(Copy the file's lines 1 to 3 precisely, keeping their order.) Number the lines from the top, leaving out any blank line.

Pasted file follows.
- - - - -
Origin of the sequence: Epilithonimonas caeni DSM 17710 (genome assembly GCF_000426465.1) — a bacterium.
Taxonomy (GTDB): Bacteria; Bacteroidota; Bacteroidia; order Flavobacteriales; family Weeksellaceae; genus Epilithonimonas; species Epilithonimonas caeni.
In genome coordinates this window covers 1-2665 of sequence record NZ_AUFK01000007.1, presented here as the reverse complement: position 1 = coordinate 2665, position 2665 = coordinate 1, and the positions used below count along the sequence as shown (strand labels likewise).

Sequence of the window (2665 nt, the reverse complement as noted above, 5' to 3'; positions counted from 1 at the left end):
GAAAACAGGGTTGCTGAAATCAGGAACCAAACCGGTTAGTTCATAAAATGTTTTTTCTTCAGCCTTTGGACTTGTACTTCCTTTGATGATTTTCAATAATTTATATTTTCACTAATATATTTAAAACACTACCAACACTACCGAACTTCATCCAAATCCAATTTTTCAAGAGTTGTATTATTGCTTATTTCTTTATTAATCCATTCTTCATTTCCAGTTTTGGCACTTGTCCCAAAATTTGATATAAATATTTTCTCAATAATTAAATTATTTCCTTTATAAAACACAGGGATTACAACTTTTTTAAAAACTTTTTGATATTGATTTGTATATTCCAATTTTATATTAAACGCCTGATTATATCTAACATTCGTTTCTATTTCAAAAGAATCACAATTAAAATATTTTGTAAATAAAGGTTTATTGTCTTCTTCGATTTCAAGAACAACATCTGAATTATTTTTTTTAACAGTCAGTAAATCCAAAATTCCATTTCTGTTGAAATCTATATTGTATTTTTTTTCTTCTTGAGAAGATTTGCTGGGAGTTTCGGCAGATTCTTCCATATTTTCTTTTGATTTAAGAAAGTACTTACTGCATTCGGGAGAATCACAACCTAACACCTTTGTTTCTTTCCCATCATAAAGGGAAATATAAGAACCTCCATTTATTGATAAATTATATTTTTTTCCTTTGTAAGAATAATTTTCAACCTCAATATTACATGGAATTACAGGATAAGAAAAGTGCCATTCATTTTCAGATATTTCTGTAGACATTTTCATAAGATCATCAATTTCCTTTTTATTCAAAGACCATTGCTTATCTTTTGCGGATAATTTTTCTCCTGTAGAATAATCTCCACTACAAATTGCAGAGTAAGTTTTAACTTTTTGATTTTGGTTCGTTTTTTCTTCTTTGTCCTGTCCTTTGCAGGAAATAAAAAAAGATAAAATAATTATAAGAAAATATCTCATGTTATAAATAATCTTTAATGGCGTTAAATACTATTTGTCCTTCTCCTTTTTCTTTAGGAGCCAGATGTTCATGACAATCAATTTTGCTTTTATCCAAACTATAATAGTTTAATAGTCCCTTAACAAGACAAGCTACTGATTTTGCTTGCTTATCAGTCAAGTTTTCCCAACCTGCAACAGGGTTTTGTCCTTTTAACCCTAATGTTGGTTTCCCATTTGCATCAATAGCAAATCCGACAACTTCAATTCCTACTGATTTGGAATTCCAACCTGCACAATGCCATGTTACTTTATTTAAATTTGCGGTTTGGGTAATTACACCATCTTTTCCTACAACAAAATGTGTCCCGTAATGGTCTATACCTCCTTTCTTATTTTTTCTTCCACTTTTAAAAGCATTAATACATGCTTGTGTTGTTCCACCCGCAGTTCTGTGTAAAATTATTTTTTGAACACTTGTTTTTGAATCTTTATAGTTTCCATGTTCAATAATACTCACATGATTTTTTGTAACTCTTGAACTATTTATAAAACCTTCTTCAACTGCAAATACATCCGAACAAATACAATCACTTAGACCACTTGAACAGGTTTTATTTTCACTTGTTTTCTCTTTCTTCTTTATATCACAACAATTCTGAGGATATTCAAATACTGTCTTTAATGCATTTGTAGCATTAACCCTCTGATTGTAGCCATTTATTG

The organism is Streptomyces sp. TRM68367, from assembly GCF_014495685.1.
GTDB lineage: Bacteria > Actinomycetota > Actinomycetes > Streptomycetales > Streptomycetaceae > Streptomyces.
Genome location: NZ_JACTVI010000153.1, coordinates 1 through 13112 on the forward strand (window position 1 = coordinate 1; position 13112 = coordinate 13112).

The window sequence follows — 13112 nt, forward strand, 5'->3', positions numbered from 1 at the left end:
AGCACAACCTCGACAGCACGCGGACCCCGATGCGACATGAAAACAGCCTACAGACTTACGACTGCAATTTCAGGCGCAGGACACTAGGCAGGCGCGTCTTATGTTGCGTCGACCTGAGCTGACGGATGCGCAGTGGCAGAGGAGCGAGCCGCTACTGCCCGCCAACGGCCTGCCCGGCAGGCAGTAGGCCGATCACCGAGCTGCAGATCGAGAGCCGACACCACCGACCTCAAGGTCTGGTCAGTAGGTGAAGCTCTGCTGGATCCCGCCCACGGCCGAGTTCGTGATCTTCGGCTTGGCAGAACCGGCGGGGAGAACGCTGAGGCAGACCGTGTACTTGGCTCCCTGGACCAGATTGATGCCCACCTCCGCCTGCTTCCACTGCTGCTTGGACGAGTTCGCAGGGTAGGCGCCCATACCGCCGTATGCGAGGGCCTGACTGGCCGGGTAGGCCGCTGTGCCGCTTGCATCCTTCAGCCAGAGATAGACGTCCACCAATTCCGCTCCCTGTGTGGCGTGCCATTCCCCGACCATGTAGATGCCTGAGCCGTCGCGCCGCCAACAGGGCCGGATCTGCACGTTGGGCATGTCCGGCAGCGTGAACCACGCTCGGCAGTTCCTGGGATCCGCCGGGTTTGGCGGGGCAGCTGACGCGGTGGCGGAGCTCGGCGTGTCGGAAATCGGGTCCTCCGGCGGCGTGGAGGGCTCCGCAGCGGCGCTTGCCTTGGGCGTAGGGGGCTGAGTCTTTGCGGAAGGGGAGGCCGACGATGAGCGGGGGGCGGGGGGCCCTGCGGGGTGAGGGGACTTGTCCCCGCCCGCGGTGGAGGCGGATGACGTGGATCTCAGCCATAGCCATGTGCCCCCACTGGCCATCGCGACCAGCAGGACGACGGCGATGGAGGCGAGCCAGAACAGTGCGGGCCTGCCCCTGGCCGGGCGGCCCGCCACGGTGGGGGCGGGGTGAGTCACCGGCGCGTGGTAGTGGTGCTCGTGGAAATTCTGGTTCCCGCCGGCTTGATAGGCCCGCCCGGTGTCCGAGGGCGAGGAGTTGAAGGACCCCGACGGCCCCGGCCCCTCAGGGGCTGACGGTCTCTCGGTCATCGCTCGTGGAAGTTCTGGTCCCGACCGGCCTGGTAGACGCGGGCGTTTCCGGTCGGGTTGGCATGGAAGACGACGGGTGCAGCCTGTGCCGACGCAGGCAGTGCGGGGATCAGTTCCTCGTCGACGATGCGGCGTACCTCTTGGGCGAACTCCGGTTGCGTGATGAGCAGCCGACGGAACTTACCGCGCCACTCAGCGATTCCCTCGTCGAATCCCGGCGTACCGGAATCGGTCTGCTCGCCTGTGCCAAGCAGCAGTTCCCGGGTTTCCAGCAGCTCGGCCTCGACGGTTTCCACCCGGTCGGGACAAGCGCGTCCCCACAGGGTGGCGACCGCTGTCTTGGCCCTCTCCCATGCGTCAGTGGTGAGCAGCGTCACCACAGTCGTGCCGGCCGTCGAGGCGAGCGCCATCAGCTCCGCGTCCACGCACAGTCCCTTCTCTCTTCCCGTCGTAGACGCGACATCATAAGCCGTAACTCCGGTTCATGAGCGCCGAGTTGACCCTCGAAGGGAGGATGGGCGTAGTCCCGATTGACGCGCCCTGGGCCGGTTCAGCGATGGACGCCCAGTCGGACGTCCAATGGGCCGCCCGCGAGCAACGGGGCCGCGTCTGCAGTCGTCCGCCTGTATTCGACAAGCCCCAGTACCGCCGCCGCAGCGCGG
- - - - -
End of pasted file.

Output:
Origin of the sequence: Epilithonimonas caeni DSM 17710 (genome assembly GCF_000426465.1) — a bacterium.
Taxonomy (GTDB): Bacteria; Bacteroidota; Bacteroidia; order Flavobacteriales; family Weeksellaceae; genus Epilithonimonas; species Epilithonimonas caeni.
In genome coordinates this window covers 1-2665 of sequence record NZ_AUFK01000007.1, presented here as the reverse complement: position 1 = coordinate 2665, position 2665 = coordinate 1, and the positions used below count along the sequence as shown (strand labels likewise).